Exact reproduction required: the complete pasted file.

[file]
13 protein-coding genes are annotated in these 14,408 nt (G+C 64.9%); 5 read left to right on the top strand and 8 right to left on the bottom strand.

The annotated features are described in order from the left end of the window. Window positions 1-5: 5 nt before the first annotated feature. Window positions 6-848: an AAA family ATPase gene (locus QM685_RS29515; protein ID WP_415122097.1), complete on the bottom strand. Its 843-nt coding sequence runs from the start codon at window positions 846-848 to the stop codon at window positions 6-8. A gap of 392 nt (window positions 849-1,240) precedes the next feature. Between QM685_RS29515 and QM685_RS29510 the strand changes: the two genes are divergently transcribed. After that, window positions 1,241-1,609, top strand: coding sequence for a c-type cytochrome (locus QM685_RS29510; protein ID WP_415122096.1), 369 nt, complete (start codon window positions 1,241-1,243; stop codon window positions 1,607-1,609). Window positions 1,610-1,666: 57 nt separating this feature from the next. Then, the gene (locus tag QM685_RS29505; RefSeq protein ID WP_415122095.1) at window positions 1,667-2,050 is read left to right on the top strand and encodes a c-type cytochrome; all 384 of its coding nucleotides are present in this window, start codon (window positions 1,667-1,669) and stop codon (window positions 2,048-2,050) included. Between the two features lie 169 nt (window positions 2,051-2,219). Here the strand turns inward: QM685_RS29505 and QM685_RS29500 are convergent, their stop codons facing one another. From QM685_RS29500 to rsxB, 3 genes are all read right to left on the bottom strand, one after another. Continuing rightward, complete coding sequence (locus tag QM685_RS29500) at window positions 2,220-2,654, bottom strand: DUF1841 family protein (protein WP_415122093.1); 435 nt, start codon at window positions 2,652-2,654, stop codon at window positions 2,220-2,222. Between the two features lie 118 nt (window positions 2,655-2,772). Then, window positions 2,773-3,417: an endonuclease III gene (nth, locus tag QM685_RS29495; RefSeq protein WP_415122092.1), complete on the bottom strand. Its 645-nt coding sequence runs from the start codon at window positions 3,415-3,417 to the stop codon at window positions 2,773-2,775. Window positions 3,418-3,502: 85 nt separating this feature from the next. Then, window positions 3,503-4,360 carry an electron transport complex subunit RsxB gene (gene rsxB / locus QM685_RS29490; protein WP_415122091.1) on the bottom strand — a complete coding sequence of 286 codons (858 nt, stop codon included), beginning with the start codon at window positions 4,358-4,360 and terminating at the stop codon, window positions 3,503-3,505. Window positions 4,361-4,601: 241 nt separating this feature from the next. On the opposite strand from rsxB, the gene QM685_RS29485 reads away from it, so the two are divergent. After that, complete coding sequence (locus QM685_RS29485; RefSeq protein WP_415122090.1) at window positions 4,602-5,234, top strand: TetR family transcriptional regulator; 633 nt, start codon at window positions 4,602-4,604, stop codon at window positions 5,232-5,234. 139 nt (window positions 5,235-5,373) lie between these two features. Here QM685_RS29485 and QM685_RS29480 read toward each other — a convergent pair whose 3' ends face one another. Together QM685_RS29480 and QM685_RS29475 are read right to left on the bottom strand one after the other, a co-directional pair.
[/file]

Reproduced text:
13 protein-coding genes are annotated in these 14,408 nt (G+C 64.9%); 5 read left to right on the top strand and 8 right to left on the bottom strand.

The annotated features are described in order from the left end of the window. Window positions 1-5: 5 nt before the first annotated feature. Window positions 6-848: an AAA family ATPase gene (locus QM685_RS29515; protein ID WP_415122097.1), complete on the bottom strand. Its 843-nt coding sequence runs from the start codon at window positions 846-848 to the stop codon at window positions 6-8. A gap of 392 nt (window positions 849-1,240) precedes the next feature. Between QM685_RS29515 and QM685_RS29510 the strand changes: the two genes are divergently transcribed. After that, window positions 1,241-1,609, top strand: coding sequence for a c-type cytochrome (locus QM685_RS29510; protein ID WP_415122096.1), 369 nt, complete (start codon window positions 1,241-1,243; stop codon window positions 1,607-1,609). Window positions 1,610-1,666: 57 nt separating this feature from the next. Then, the gene (locus tag QM685_RS29505; RefSeq protein ID WP_415122095.1) at window positions 1,667-2,050 is read left to right on the top strand and encodes a c-type cytochrome; all 384 of its coding nucleotides are present in this window, start codon (window positions 1,667-1,669) and stop codon (window positions 2,048-2,050) included. Between the two features lie 169 nt (window positions 2,051-2,219). Here the strand turns inward: QM685_RS29505 and QM685_RS29500 are convergent, their stop codons facing one another. From QM685_RS29500 to rsxB, 3 genes are all read right to left on the bottom strand, one after another. Continuing rightward, complete coding sequence (locus tag QM685_RS29500) at window positions 2,220-2,654, bottom strand: DUF1841 family protein (protein WP_415122093.1); 435 nt, start codon at window positions 2,652-2,654, stop codon at window positions 2,220-2,222. Between the two features lie 118 nt (window positions 2,655-2,772). Then, window positions 2,773-3,417: an endonuclease III gene (nth, locus tag QM685_RS29495; RefSeq protein WP_415122092.1), complete on the bottom strand. Its 645-nt coding sequence runs from the start codon at window positions 3,415-3,417 to the stop codon at window positions 2,773-2,775. Window positions 3,418-3,502: 85 nt separating this feature from the next. Then, window positions 3,503-4,360 carry an electron transport complex subunit RsxB gene (gene rsxB / locus QM685_RS29490; protein WP_415122091.1) on the bottom strand — a complete coding sequence of 286 codons (858 nt, stop codon included), beginning with the start codon at window positions 4,358-4,360 and terminating at the stop codon, window positions 3,503-3,505. Window positions 4,361-4,601: 241 nt separating this feature from the next. On the opposite strand from rsxB, the gene QM685_RS29485 reads away from it, so the two are divergent. After that, complete coding sequence (locus QM685_RS29485; RefSeq protein WP_415122090.1) at window positions 4,602-5,234, top strand: TetR family transcriptional regulator; 633 nt, start codon at window positions 4,602-4,604, stop codon at window positions 5,232-5,234. 139 nt (window positions 5,235-5,373) lie between these two features. Here QM685_RS29485 and QM685_RS29480 read toward each other — a convergent pair whose 3' ends face one another. Together QM685_RS29480 and QM685_RS29475 are read right to left on the bottom strand one after the other, a co-directional pair.